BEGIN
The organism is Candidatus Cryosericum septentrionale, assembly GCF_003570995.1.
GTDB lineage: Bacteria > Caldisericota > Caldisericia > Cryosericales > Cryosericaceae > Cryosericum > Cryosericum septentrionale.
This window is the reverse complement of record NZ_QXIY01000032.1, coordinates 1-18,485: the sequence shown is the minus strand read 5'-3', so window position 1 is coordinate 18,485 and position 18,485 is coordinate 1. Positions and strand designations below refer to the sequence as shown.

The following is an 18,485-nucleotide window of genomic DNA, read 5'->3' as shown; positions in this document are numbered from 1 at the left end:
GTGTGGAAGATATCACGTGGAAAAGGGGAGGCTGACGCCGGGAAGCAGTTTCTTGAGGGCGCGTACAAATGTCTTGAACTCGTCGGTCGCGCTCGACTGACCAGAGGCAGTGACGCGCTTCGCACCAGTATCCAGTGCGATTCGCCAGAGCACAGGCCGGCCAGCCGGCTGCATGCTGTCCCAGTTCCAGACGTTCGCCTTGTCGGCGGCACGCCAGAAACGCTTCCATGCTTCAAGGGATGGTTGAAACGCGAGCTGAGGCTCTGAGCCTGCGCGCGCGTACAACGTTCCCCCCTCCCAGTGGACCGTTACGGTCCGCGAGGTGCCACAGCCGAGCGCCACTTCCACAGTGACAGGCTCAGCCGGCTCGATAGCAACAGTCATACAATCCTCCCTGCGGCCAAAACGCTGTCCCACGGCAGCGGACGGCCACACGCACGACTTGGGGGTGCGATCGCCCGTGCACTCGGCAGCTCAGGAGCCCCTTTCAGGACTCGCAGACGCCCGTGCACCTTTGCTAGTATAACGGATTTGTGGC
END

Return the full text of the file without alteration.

The organism is Candidatus Cryosericum septentrionale, assembly GCF_003570995.1.
GTDB lineage: Bacteria > Caldisericota > Caldisericia > Cryosericales > Cryosericaceae > Cryosericum > Cryosericum septentrionale.
This window is the reverse complement of record NZ_QXIY01000032.1, coordinates 1-18,485: the sequence shown is the minus strand read 5'-3', so window position 1 is coordinate 18,485 and position 18,485 is coordinate 1. Positions and strand designations below refer to the sequence as shown.

The following is an 18,485-nucleotide window of genomic DNA, read 5'->3' as shown; positions in this document are numbered from 1 at the left end:
GTGTGGAAGATATCACGTGGAAAAGGGGAGGCTGACGCCGGGAAGCAGTTTCTTGAGGGCGCGTACAAATGTCTTGAACTCGTCGGTCGCGCTCGACTGACCAGAGGCAGTGACGCGCTTCGCACCAGTATCCAGTGCGATTCGCCAGAGCACAGGCCGGCCAGCCGGCTGCATGCTGTCCCAGTTCCAGACGTTCGCCTTGTCGGCGGCACGCCAGAAACGCTTCCATGCTTCAAGGGATGGTTGAAACGCGAGCTGAGGCTCTGAGCCTGCGCGCGCGTACAACGTTCCCCCCTCCCAGTGGACCGTTACGGTCCGCGAGGTGCCACAGCCGAGCGCCACTTCCACAGTGACAGGCTCAGCCGGCTCGATAGCAACAGTCATACAATCCTCCCTGCGGCCAAAACGCTGTCCCACGGCAGCGGACGGCCACACGCACGACTTGGGGGTGCGATCGCCCGTGCACTCGGCAGCTCAGGAGCCCCTTTCAGGACTCGCAGACGCCCGTGCACCTTTGCTAGTATAACGGATTTGTGGC